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Study: Rates of ADHD diagnosis and medication treatment continue to increase substantially

Begin­ning in about 1990, sub­stan­tial increas­es in the rates of ADHD diag­no­sis and med­ical treat­ment were found in sev­er­al nation­al­ly rep­re­sen­ta­tive sam­ples of US physi­cian office vis­its. For exam­ple, between 1995–96 and 2007-08, the num­ber of office vis­its at which an ADHD diag­no­sis was made increased by over 400% in adults — from 3.1 per 1000 vis­its to 14.5 per 1000 vis­its. And, the per­cent of adult office vis­its includ­ing both ADHD diag­no­sis and med­ica­tion increased from 1.9 to 11.4 per 1000 vis­its.

Among chil­dren aged 5 to 18, between 1991–92 and 2008-09, rates of ADHD diag­no­sis increased near­ly 4‑fold among boys — from 39.5 to 144.6 per 1000 — and near­ly 6‑fold for girls — from 12.3 and 68.5 per 1000 vis­its. Dur­ing this time, the rate of vis­its that also involved med­ica­tion treat­ment increased by sim­i­lar rates. Read the rest of this entry »

Study finds large gaps between research and practice in ADHD diagnosis and treatment

doctor-office-illustration

Most chil­dren with ADHD receive their care from com­mu­ni­ty-based pedi­a­tri­cians. Giv­en the large num­ber of school-age chil­dren who require eval­u­a­tion and treat­ment ser­vices for ADHD, and the adverse impact that poor qual­i­ty care can have on chil­dren’s devel­op­ment, it is impor­tant for chil­dren to rou­tine­ly receive care in the com­mu­ni­ty that is con­sis­tent with best-prac­tice guide­lines.

The Amer­i­can Acad­e­my of Pedi­atrics has clear­ly rec­og­nized this and pub­lished guide­lines for Read the rest of this entry »

Sensible and perplexing changes in ADHD diagnostic criteria (DSM‑V)

Taking a Closer Look at ADHD Attention Deficit DisorderThe Amer­i­can Psy­chi­atric Asso­ci­a­tion recent­ly pub­lished DSM‑V, the first major revi­sion to the diag­nos­tic man­u­al for psy­chi­atric dis­or­ders since 1994. In DSM‑V, ADHD is includ­ed in the sec­tion on Neu­rode­vel­op­men­tal Dis­or­ders, rather than being grouped with the dis­rup­tive behav­ior dis­or­ders, i.e., Oppo­si­tion­al Defi­ant Dis­or­der and Con­duct Dis­or­der. This change bet­ter reflects the way ADHD is cur­rent­ly con­cep­tu­al­ized.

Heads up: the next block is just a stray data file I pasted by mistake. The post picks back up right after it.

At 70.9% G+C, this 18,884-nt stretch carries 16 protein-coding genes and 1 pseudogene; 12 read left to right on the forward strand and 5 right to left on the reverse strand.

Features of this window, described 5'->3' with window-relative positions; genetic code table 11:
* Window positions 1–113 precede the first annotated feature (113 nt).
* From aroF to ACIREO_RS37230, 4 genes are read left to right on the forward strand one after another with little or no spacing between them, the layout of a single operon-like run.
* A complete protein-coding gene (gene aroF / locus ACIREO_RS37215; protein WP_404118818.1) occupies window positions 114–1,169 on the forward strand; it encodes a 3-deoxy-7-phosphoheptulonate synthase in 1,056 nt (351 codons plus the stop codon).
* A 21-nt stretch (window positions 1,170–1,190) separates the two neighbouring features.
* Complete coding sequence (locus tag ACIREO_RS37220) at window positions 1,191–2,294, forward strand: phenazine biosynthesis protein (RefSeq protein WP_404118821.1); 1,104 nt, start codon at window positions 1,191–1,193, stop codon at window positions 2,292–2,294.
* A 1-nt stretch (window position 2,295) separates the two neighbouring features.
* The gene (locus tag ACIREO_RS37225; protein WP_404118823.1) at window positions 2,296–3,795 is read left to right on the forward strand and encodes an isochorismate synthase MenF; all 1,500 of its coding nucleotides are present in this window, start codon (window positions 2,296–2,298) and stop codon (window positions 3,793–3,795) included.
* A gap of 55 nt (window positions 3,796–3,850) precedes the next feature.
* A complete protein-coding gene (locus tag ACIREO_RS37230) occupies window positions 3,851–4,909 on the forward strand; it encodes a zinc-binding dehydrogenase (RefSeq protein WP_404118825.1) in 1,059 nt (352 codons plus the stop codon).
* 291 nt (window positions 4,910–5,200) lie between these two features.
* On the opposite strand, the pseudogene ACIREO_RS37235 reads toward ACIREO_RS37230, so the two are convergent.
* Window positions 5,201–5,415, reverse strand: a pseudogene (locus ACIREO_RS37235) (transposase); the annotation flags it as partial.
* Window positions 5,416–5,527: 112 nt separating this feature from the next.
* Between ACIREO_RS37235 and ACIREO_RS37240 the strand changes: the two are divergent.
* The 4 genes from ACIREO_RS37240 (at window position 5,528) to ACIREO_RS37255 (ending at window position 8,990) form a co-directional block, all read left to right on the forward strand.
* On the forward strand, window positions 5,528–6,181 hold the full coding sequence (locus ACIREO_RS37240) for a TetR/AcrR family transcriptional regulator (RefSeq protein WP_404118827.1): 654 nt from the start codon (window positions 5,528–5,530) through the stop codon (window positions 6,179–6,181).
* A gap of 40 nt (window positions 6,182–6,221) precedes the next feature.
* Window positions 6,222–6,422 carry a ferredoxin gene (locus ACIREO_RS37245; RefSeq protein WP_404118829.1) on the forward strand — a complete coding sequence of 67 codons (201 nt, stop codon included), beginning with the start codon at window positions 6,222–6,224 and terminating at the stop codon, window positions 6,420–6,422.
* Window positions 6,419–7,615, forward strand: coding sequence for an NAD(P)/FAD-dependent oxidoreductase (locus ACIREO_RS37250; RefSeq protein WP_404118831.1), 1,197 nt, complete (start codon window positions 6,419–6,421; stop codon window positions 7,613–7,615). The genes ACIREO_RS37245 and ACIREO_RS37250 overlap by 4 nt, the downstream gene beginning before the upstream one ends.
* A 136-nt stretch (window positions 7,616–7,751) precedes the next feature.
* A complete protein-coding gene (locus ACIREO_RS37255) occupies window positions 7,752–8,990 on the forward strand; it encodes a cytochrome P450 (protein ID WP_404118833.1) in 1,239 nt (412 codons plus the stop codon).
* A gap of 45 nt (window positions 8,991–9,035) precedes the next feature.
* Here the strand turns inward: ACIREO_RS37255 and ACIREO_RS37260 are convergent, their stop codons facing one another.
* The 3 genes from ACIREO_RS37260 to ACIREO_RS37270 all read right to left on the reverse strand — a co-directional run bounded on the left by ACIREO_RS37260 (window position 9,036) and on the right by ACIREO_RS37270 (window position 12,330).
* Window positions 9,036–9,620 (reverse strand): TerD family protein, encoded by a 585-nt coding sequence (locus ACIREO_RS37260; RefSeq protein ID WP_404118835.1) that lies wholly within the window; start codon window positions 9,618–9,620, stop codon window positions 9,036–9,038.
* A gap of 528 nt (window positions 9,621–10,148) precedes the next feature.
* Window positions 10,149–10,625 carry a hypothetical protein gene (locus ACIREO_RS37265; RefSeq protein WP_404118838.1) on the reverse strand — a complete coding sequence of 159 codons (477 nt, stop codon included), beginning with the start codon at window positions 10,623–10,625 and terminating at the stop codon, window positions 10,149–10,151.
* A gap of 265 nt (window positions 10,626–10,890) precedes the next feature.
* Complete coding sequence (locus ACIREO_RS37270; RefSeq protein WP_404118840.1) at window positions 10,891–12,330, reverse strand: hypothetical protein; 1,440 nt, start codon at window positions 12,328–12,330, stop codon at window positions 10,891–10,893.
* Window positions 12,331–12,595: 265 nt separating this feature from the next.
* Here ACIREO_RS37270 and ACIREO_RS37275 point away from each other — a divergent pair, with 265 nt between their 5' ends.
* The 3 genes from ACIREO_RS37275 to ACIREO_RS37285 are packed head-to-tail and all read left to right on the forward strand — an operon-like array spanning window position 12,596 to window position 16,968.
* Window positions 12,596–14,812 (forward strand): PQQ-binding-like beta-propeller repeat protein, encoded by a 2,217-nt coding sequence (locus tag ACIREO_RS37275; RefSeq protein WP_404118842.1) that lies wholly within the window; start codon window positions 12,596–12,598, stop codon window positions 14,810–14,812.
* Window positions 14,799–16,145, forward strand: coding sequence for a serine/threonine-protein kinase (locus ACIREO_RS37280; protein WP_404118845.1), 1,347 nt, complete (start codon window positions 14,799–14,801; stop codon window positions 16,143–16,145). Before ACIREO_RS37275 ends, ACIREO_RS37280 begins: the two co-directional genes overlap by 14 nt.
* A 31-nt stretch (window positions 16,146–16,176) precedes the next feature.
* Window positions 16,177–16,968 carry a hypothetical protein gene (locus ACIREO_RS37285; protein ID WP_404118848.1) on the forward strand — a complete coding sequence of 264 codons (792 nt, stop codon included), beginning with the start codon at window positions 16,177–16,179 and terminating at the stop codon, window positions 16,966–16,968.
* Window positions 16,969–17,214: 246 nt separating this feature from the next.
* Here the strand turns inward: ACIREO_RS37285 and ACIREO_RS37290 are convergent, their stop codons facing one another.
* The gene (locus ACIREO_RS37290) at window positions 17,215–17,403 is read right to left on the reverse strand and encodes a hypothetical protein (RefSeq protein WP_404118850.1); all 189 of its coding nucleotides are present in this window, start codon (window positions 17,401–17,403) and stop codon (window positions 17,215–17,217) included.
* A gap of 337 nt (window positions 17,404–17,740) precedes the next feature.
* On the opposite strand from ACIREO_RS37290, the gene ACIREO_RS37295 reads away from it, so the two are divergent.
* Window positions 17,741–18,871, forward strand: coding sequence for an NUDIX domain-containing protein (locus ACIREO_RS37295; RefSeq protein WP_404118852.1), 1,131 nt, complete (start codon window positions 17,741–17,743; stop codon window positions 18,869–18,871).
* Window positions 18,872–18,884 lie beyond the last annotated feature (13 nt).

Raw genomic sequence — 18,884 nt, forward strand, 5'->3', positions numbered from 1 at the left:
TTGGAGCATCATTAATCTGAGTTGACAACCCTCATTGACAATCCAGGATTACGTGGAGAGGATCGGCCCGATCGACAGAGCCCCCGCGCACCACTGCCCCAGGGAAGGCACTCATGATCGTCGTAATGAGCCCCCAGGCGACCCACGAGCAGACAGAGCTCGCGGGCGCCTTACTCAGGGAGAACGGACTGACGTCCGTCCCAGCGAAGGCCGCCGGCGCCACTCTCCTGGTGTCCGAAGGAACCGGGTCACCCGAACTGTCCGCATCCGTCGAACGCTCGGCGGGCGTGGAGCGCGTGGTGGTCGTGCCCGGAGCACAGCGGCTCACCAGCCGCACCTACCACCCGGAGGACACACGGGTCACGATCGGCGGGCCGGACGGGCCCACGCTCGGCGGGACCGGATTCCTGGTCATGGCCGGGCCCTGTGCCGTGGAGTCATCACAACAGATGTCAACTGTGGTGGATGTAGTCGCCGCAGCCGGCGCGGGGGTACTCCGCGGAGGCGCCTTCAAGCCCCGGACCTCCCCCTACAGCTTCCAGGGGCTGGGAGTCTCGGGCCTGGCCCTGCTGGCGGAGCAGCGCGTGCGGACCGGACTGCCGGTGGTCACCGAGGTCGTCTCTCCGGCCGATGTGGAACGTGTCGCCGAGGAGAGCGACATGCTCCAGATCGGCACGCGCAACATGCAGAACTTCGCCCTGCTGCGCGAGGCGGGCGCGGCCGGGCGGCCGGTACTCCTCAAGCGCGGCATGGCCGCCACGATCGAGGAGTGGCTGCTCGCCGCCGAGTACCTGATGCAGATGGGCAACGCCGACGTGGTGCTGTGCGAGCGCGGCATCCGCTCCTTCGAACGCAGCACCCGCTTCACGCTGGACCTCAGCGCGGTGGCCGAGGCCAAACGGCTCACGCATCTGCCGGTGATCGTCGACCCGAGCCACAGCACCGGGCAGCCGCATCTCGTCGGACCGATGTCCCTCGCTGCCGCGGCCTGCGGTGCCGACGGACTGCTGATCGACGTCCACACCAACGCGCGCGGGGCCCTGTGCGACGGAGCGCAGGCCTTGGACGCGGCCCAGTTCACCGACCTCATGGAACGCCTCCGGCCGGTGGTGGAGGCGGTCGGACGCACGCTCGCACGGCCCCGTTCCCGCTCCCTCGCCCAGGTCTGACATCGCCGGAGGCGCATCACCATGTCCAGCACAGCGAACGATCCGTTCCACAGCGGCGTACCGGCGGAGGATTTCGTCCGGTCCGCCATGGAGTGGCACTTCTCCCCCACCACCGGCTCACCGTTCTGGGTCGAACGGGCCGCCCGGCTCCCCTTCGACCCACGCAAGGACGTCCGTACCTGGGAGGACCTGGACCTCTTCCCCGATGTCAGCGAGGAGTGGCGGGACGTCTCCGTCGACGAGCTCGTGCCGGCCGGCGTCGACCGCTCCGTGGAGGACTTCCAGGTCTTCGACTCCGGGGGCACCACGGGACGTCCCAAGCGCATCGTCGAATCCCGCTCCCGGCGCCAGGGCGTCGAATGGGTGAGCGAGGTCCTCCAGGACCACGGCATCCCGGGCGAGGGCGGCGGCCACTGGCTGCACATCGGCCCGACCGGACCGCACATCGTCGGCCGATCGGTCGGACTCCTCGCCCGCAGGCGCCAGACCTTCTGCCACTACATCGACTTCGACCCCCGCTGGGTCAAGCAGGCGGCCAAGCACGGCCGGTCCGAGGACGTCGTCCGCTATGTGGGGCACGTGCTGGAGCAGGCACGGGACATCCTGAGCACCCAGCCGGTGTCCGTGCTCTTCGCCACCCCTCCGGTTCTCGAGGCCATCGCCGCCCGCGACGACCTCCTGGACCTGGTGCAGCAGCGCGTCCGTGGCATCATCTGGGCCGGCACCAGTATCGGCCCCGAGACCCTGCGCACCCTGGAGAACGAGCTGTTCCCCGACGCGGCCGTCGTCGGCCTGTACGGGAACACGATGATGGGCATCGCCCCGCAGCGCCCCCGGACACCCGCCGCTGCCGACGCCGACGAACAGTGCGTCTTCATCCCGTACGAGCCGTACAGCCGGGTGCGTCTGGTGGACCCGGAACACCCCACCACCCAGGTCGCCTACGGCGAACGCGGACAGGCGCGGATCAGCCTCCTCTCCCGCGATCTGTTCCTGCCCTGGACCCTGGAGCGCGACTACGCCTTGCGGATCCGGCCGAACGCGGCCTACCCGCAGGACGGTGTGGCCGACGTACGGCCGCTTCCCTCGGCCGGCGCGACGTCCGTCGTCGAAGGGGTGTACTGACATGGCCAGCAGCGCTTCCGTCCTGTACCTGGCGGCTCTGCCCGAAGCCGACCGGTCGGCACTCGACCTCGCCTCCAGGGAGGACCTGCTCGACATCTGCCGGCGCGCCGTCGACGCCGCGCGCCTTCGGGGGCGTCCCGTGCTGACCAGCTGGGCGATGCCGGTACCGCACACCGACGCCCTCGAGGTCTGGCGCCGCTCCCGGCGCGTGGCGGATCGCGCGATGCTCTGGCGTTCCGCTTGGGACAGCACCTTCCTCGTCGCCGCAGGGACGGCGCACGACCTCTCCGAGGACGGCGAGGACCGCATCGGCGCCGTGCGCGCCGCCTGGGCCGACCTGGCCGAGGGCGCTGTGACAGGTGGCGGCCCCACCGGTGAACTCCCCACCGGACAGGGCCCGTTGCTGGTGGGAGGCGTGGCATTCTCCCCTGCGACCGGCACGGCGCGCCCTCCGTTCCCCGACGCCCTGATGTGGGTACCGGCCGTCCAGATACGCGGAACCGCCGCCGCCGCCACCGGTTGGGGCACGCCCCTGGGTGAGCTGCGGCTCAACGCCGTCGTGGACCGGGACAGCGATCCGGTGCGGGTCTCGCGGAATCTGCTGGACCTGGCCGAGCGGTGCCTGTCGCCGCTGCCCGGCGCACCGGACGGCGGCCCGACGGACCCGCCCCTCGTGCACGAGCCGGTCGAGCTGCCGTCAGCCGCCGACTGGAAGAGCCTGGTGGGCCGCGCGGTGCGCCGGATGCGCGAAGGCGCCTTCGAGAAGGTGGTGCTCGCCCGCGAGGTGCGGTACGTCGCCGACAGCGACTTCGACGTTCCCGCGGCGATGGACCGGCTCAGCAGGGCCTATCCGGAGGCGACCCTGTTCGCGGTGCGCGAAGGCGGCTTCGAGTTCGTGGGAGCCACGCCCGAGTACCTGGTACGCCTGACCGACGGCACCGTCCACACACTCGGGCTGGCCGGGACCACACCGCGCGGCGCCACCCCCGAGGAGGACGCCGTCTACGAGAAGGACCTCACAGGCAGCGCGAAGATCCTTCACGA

Below I review changes that have been made to the actu­al diag­nos­tic cri­te­ria for ADHD. Read the rest of this entry »

Rethinking the Classification of Mental Illness

The new Diag­nos­tic and Sta­tis­ti­cal Man­u­al of Men­tal Dis­or­ders (DSM-5) is sched­uled to be released in May 2013. This recent Dana Foun­da­tion arti­cle points out the need of a fun­da­men­tal­ly dif­fer­ent approach based on the new ways researchers use to study and under­stand men­tal ill­ness.

The prob­lem with the DSM-IV, our cur­rent shared diag­nos­tic lan­guage, is that a large and grow­ing body of evi­dence demon­strates that it does a poor job of cap­tur­ing either clin­i­cal and bio­log­i­cal real­i­ties. In the clin­ic, the lim­i­ta­tions of the cur­rent DSM-IV approach can be illus­trat­ed in three salient areas: (1) the prob­lem of comor­bid­i­ty, (2) the wide­spread need for “not oth­er­wise spe­cif­ic (NOS)” diag­noses, and (3) the arbi­trari­ness of diag­nos­tic thresh­olds.

What­ev­er the ulti­mate approach to the DSM‑5, it is crit­i­cal that the sci­en­tif­ic com­mu­ni­ty escape the arti­fi­cial diag­nos­tic silos that con­trol so much research, ulti­mate­ly to our detri­ment.

Key ques­tions: How can we give the research com­mu­ni­ty not only per­mis­sion but also encour­age­ment to rethink the clas­si­fi­ca­tion of psy­chopathol­o­gy? How can we encour­age sci­en­tif­ic inno­va­tion while ensur­ing that clin­i­cians can still com­mu­ni­cate with patients and families—and also with insur­ance com­pa­nies, schools, and courts?

Shall we question the brand new book of human troubles

With three years still left until pub­li­ca­tion, the fights over the new ver­sion of the psy­chi­atric diag­nos­tic man­u­al, the DSM‑V, are hot­ting up and The New York Times has a bookcon­cise arti­cle that cov­ers most of the main point of con­tention.

- “What you have in the end,  Mr. Short­er said, “is this process of sort­ing the deck of symp­toms into syn­dromes, and the out­come all depends on how the cards fall.

- Psy­chi­a­trists involved in prepar­ing the new man­u­al con­tend that it is too ear­ly to say for sure which cards will be added and which dropped.

Although I doubt the DSM com­mit­tee are using that exact metaphor, it cer­tain­ly illus­trates the point that the process requires a cer­tain degree of val­ue-judge­ment.

It’s inter­est­ing, how­ev­er, that the pub­lic debate is cur­rent­ly focused on whether cer­tain diag­noses should be includ­ed or not, rather than whether diag­no­sis itself is use­ful for psy­chi­a­try.

We’ve had psy­cho­met­rics for a good 100 years that allow us to mea­sure dimen­sions of human expe­ri­ence and per­for­mance with a much greater degree of accu­ra­cy than Read the rest of this entry »

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As seen in The New York Times, The Wall Street Journal, BBC News, CNN, Reuters,  SharpBrains is an independent market research firm tracking how brain science can improve our health and our lives.

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